While the Chinese government was notoriously wary of the folk martial arts, Vail describes in some detail how the royal family of Thailand sought to promote and redeploy boxing as the state came under increased pressure in the 19th century.  The promotion of Muay domestically became a means by which the crown could control the theater of state and project an image of power.  It allowed them to establish patronage networks and symbolic connections to regions where the state wished to spread its influence.  And the creation of a more robust boxing sub-culture, under the government’s watchful eye, helped to ensure social stability among potentially volatile demographics.

As successfully as these measures were domestically, they did little to help the kingdom’s global position.  The monarchy seems to have realized at an early point that military power alone was not enough to deal with the full weight of the West.  Demonstrating that the state was “civilized”, and could succeed in material ways in the modern world, would deprive the ideologues of imperialism of much of their ammunition.  Again, the Japanese example is instructive.

One’s ability to take part (and win) in international sporting competitions was an aspect of this larger pattern of global political theater.  And given the domestic infrastructure that already existed, boxing was one area where Thailand had a comparative advantage.  Still, adjustments would have to be made.  The persistent ambivalence towards jujitsu in the West suggests that for many observers the genius of these systems could all too easily be explained away as “cheap” or “dirty” fighting.  If the goal was to succeed within Elias’ framework of the (largely Western) “civilizing discourse,” the Japanese strategy of converting the world to their preferred fighting method was starting from a distinct disadvantage.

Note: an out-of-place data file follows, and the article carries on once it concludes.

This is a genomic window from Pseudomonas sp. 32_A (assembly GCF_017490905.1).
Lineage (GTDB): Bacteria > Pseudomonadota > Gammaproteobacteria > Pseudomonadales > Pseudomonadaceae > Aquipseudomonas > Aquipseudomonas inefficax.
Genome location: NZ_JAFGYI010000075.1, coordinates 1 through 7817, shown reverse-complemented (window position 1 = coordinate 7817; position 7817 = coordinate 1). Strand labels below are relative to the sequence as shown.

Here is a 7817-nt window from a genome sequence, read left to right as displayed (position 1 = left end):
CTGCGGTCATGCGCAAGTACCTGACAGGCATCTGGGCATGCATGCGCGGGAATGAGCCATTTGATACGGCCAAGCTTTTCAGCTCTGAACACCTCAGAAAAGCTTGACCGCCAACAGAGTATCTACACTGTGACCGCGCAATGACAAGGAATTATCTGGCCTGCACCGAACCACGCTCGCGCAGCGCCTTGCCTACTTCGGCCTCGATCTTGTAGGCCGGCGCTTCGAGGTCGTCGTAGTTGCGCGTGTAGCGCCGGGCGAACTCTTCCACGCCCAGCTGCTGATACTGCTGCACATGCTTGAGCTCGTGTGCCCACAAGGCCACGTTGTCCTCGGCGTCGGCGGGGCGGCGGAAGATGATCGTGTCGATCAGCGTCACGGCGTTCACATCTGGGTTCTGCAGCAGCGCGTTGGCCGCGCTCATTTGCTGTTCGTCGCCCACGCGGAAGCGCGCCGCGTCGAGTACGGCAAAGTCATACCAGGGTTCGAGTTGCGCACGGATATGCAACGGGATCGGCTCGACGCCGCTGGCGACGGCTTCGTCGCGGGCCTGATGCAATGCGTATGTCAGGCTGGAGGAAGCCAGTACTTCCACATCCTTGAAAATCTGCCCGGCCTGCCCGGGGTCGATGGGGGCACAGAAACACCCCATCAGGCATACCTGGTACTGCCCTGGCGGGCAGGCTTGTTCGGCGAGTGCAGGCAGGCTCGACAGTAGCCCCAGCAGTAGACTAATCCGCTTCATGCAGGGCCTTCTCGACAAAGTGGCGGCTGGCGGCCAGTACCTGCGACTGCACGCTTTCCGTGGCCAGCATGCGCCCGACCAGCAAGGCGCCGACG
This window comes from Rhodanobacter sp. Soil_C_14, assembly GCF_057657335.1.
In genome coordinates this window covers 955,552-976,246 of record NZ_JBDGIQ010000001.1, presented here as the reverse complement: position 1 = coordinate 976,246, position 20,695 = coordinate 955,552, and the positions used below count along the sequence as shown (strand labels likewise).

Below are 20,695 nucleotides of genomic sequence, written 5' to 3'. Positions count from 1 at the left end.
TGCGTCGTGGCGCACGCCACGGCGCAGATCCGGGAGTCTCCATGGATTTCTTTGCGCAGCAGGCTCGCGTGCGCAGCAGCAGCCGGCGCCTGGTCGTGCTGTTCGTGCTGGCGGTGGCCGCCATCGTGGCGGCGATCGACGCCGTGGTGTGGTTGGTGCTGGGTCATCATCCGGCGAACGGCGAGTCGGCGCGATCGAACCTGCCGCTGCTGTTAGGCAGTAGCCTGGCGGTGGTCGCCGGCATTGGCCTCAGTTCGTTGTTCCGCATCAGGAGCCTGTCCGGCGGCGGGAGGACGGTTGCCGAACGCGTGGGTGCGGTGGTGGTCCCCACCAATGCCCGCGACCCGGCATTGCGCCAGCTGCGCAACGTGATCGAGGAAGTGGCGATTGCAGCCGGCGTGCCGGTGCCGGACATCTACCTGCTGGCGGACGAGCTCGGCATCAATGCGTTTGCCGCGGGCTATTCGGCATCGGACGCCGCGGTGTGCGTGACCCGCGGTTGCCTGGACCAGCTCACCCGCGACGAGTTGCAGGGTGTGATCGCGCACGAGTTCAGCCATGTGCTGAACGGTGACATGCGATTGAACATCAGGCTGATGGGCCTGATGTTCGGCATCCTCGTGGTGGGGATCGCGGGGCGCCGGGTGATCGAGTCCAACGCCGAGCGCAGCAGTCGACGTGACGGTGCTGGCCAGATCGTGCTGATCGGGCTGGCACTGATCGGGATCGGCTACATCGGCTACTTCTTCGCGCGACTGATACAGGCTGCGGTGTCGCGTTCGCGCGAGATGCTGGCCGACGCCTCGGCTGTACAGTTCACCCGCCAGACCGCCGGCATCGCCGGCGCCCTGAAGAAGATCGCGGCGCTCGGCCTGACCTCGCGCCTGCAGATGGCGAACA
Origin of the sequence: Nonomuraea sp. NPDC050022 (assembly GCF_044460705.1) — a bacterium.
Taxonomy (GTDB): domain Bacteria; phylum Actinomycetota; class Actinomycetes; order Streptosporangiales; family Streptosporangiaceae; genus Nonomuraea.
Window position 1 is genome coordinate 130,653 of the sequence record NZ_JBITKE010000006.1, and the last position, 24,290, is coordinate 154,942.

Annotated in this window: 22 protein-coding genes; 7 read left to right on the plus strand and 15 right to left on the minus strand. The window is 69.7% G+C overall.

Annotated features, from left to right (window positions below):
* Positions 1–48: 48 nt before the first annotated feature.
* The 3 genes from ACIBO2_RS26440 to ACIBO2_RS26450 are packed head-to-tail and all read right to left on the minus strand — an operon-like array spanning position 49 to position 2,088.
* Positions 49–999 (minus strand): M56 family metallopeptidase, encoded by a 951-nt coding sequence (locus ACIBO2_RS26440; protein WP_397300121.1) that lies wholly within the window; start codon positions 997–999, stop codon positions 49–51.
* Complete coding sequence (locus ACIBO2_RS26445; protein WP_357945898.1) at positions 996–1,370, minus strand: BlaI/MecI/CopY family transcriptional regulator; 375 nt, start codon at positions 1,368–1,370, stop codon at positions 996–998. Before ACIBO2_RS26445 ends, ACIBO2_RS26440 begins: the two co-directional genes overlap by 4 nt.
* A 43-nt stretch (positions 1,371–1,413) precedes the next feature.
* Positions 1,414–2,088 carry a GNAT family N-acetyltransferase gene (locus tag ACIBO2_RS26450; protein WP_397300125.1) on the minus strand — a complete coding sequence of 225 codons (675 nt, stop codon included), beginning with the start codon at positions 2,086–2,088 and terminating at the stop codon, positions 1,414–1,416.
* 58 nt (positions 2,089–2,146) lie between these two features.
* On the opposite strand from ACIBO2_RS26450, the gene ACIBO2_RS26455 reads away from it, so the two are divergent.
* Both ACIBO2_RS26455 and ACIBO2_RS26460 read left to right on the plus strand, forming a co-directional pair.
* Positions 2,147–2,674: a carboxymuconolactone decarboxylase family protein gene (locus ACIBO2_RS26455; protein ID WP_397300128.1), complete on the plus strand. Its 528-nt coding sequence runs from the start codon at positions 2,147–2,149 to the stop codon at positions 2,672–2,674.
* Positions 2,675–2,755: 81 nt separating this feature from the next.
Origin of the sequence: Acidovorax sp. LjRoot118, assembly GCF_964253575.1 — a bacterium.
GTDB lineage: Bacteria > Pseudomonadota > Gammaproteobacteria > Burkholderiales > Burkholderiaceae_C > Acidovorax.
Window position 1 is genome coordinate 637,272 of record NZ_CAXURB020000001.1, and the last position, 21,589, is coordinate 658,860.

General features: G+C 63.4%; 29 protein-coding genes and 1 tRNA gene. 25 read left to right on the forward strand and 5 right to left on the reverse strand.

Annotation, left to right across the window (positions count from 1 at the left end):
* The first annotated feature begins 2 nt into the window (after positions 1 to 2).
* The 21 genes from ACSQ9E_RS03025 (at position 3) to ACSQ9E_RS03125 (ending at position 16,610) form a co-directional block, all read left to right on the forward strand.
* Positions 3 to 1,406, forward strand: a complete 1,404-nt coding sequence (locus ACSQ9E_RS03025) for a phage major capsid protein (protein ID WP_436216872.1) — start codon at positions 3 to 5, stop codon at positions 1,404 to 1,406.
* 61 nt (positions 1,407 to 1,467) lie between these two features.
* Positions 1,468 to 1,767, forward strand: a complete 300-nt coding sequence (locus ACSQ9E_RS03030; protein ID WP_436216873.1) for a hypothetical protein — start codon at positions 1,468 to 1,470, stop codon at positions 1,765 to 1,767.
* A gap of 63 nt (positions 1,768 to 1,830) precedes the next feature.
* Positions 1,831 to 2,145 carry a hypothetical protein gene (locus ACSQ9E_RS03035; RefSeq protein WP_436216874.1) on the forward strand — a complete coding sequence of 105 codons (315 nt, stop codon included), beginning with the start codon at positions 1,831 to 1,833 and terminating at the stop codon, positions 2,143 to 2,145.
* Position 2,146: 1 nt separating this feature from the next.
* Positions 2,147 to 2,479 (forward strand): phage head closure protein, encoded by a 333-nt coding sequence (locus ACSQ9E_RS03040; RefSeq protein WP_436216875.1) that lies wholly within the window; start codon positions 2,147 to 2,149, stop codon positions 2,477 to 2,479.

As such, the Thai government decided to promote both Western and traditional boxing in some of its elite schools (as well as other disciplines such as Judo and fencing).  The result was the emergence of a dual discourse.  The type of boxing that was promoted domestically, and continued to use the knees, elbows and feet, came to be called “Muay Thai” (or Thai boxing).  Vail notes that prior to the 1930s this phrase did not carry the same nationalist undertones as it does now.  The spread of this art, and its visible connections to royal patronage, was part of the previously discussed process of “internal imperialism.”

When dealing with the outside world the state instead promoted Western style gloved boxing following the globally accepted norms of the day.  To the extent that their fighters could succeed in international competition, the state could claim a measure of prestige and “civilizational advancement.”  Vail notes that the simultaneous promotion of this mix of arts allowed the state to portray itself as both “modern” and “traditional” at the same time.

Foreign observers were very aware that when it came to boxing the Thai were playing a double game.  They tended to refer to the traditional system of combat as “Siamese Boxing” or “national boxing.”  Nor was this fighting tradition always treated with much respect.  One quote discussed by Vail is particularly interesting in this regard.  While commenting on the martial arts taught at Suan Kulap, a British observer noted “the boys have yet much to learn of the art [of Western boxing], but it is no mean achievement to have lifted them out of the national style [muay] and placed them under Queensbury rules” (Straits Times 1923).  Clearly for this observer Elias’ “civilizing process” ran through Western (and only the Western) sporting traditions.

This quote immediately caught my eye for two reasons.  This is not the only time that I have encountered the phrase “national boxing” in my research.  As I have noted before, the term “martial art” only became popularized in the post-WWII period.  Nor was there much understanding in the early 20th century that seemingly disparate practices such as French stick fighting, Siamese Boxing, Chinese Sword Dancing and Japanese Jujitsu could all be seen as different aspects of the same social activity.  Or to put it slightly differently, one of the main challenges in doing historical research on these fighting systems in that the modern vocabulary that we use to describe them, and even the more fundamental concepts and webs of associations that underlays that, were not yet stabilized in the late 19th and early 20th centuries.